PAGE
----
Teacher Joy in 2020
Confession: I am a hoarder. Specifically, a digital hoarder documenting my teaching career. I try to capture “Horton Happenings” each day in the “House of Hustle” – whether it be photographing of our individual and/or collective achievements, videoing the essence of the classroom machine in progress as an exemplar for future tribes to emulate, or audio recording of us a spontaneous jam-session of me dropping a few bars of a rap about something going down in social studies or science just to keep the kids on their toes. I guess you could call my approach as one of a documentarian-of-sort, an orchestra conductor, or maybe an artist – constructing what a sum of many intricate developmental parts is in what a triumphant procession of what amounts to an academic school year.
With that being said, I recently stumbled upon a true jewel of a photograph from over a decade ago. Upon seeing – and subsequently smiling at the photo, I was all-in-my-feels and satisfied in what I believe “joy” looks like. I was caught having the time-of-my-life rapping and singing with my students in what was a cosmic call-and-response that has been employed for thousands of years. A miserable teacher can be an academic weapon of mass destruction. I hold onto the truth that a teacher that seeks, finds, and exercises a contagious sense of joy within their profession is an academic weapon of mass-CONSTRUCTION. Enthusiasm is so contagious. The kids are such distinguished sleuths in knowing which teachers care and which don’t. The photo captured a moment of professional innocence, as I was deeply engaged at the time amidst my college-concluding student-teaching semester. I was inexperienced. I was unabashed. I was an expert risk-taker. The snapshot was of me trying to rap about the branches of the government (totally on the fly mind-you) with my trusty 6-string guitar and a few chords I could assemble. I have always tried - above everything - to always hold a sincere barometer of my students’ engagement within the lessons that I would ever present. My host-teacher was entering her 40th year in education and challenged me to cultivate timeless and innovative instructional practices that I could always rely on. She always wanted me to have a sense of vigilant pursuit of my students, to enhance every classroom’s collective academic achievement that I would ever encounter.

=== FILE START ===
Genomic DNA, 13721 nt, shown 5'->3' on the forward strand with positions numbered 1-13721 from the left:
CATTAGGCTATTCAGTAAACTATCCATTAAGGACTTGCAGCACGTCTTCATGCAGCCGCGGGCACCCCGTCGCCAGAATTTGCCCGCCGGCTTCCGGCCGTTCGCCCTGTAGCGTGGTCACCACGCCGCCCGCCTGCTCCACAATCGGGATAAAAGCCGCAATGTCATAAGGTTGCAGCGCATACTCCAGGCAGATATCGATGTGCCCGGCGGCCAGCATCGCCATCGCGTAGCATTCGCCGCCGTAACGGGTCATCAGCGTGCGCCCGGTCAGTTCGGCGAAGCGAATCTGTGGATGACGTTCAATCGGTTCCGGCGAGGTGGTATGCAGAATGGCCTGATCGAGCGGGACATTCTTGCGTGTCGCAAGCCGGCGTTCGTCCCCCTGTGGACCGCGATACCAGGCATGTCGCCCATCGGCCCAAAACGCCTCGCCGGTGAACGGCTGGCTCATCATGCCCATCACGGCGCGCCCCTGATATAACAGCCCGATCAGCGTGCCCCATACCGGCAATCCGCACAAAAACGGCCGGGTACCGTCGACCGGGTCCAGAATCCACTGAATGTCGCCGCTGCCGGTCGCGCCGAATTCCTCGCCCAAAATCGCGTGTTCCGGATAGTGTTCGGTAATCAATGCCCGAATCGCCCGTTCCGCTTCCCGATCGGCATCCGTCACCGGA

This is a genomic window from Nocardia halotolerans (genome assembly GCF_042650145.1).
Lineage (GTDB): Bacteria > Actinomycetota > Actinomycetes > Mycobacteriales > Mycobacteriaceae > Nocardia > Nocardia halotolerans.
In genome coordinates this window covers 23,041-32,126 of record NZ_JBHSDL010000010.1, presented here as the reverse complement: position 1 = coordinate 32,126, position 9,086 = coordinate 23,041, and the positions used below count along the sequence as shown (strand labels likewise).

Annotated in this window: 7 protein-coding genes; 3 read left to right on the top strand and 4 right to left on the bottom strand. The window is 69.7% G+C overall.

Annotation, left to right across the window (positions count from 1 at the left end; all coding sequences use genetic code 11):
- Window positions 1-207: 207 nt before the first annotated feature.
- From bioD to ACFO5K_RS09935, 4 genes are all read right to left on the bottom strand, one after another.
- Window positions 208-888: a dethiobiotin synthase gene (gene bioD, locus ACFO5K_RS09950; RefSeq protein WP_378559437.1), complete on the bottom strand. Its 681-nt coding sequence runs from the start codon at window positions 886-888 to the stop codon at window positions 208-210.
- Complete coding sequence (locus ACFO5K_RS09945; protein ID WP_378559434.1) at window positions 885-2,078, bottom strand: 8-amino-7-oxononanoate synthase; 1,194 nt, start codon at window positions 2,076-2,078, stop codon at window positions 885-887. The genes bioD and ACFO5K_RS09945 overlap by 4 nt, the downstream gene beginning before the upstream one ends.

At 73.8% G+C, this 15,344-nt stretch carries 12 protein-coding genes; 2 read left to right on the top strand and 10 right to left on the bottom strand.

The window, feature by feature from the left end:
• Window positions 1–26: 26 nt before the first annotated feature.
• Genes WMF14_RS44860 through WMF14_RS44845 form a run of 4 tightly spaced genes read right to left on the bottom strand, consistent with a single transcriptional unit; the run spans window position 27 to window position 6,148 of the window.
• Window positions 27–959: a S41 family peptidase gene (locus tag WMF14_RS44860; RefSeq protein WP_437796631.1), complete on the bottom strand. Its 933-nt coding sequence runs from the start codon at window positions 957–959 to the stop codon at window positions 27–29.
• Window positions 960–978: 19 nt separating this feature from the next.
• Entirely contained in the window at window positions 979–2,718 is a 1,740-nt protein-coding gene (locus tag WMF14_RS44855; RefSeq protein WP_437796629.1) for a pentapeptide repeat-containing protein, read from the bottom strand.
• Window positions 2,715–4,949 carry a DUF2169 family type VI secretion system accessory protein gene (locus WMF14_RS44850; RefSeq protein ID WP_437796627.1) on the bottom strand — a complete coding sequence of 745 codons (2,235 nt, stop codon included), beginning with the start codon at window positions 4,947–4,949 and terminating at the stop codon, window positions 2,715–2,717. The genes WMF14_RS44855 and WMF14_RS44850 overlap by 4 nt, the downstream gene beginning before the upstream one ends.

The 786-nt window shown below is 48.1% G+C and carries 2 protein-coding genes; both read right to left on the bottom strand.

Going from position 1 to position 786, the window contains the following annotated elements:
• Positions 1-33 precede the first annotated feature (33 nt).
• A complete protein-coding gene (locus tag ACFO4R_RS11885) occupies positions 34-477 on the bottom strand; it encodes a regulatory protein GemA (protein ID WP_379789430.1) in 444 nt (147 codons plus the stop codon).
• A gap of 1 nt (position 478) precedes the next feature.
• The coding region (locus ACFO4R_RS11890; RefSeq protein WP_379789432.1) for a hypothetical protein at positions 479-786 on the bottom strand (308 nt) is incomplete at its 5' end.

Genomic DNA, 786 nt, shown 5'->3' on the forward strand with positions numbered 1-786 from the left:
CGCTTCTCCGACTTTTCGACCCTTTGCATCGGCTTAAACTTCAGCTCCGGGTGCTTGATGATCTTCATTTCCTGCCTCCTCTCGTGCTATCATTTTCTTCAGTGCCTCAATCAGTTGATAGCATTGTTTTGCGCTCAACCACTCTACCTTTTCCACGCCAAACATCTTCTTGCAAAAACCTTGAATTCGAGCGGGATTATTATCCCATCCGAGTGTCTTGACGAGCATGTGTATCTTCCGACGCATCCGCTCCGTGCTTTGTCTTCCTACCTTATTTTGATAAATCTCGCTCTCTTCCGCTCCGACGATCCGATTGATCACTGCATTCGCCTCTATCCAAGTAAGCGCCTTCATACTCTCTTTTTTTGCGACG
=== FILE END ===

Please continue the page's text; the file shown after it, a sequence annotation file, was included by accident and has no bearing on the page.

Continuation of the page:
I am not the best disseminator of advice, but I can share with you that “joy does not just simply happen to us.” In our classrooms, we have to choose joy and keep choosing it every day. Teachers that pursue the joys of teaching and learning will find that their tribe of students will find themselves in the pursuit of daily “joys” all around them. Teachers need three basic things to find joy within their profession: students to love, something to do, and something to hope for.
How will you choose JOY in the new year? What are some things that you can intentionally say NO to? I start with that because teachers are often guilty of saying "YES" to too much. What is ONE THING that you know your students hate and their resistance is driving you crazy, too? Let go of that and try something new. Relationships over test scores. This is the key to finding that joy. What are some investments that you can make with your precious time to intentionally say YES to joy in your classroom in the new year?